The year is clearly very late, and frankly it’s going to take some time to thaw out and dry out soils that are very wet this spring, analyst says.
With no deal with China yet on trade, markets are taking further dips lower as projected ending stocks climb with each passing month.
It’s interesting to watch the markets and the price declines since the China-U.S. tariffs began last spring.
What the numbers actually are on Friday will begin the spring marketing season, with prices moving where they need to go to allocate crop acres and values.
The current snowmelt that is causing major flood damage to Midwest farm fields will obviously complicate spring planting.
The next report that should matter is intended U.S. acreage on March 30.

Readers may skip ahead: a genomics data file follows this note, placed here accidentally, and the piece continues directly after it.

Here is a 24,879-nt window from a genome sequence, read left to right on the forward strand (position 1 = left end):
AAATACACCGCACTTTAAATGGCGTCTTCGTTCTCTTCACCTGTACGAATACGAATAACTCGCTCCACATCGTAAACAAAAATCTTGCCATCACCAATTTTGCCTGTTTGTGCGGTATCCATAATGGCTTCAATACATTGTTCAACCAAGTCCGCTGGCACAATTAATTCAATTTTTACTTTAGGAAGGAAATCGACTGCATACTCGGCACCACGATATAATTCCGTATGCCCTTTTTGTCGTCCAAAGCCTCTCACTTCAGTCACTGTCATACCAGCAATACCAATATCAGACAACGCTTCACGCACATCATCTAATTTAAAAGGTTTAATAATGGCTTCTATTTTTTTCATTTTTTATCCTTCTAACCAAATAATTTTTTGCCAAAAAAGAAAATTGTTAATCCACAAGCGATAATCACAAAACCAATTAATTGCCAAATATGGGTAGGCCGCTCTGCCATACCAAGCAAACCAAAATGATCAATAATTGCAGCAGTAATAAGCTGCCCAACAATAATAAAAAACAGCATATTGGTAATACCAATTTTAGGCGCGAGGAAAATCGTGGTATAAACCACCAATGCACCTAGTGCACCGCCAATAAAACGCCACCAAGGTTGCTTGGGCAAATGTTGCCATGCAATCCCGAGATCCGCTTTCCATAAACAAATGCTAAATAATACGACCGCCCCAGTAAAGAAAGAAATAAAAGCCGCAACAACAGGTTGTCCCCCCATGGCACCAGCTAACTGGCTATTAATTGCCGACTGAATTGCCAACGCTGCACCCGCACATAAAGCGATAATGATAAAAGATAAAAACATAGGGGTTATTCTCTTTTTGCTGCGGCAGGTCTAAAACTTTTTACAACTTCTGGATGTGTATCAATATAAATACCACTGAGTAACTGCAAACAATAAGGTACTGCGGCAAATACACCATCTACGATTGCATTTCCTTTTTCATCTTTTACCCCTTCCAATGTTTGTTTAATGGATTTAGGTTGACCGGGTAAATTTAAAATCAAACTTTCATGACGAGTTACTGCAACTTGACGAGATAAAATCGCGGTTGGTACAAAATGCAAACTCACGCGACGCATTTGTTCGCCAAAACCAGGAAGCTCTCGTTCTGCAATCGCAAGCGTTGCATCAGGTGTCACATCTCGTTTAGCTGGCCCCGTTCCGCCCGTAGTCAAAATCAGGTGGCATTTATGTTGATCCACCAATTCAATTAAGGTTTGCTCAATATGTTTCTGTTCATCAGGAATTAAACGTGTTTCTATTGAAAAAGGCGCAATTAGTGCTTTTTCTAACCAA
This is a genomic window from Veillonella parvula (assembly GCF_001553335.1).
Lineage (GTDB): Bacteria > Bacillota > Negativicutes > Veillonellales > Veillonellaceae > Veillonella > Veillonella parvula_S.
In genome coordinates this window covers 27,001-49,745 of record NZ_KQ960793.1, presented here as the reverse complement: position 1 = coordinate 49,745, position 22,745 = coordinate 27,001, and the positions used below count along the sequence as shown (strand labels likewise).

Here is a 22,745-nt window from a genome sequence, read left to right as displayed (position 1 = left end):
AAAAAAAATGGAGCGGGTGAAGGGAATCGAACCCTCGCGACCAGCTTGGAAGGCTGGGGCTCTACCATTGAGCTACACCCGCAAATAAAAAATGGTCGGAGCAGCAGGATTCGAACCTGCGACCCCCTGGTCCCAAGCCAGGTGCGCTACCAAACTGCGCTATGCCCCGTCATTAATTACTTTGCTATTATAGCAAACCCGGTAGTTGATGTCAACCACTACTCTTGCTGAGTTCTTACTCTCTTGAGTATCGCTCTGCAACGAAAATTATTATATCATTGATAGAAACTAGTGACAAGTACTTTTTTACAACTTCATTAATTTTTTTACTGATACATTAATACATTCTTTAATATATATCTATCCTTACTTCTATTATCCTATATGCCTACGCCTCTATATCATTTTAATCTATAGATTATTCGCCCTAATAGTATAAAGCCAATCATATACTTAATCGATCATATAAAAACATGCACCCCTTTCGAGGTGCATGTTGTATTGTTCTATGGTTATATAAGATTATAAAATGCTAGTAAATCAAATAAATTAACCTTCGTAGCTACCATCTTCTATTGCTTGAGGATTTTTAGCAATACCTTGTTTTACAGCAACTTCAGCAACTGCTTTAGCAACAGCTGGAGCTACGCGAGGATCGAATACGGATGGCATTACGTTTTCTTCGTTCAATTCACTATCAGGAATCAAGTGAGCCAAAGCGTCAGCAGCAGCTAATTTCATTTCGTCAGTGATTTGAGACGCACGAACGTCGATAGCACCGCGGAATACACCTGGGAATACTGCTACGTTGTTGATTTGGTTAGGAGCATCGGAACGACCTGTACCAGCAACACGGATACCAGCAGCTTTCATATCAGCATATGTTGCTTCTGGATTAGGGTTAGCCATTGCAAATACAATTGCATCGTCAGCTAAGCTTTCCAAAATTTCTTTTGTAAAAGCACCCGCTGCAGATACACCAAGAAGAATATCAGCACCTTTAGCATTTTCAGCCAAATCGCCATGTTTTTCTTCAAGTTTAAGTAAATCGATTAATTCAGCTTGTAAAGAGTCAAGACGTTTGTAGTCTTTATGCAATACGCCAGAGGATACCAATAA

As spring approaches, there is a line in the sand that market bulls will probably buy into.
It does sound like increased purchases of ag commodities will be a part of the trade agreement.
The U.S. and China have been negotiating on trade for the past 80 days, working to come to some agreement on trade issues between the No. 1 and No. 2 economies in the world.
U.S. ag markets seem exclusively glued to the U.S.-China trade negotiations for price direction. Even a two-for-one USDA report that was mostly bullish Friday barely moved the market.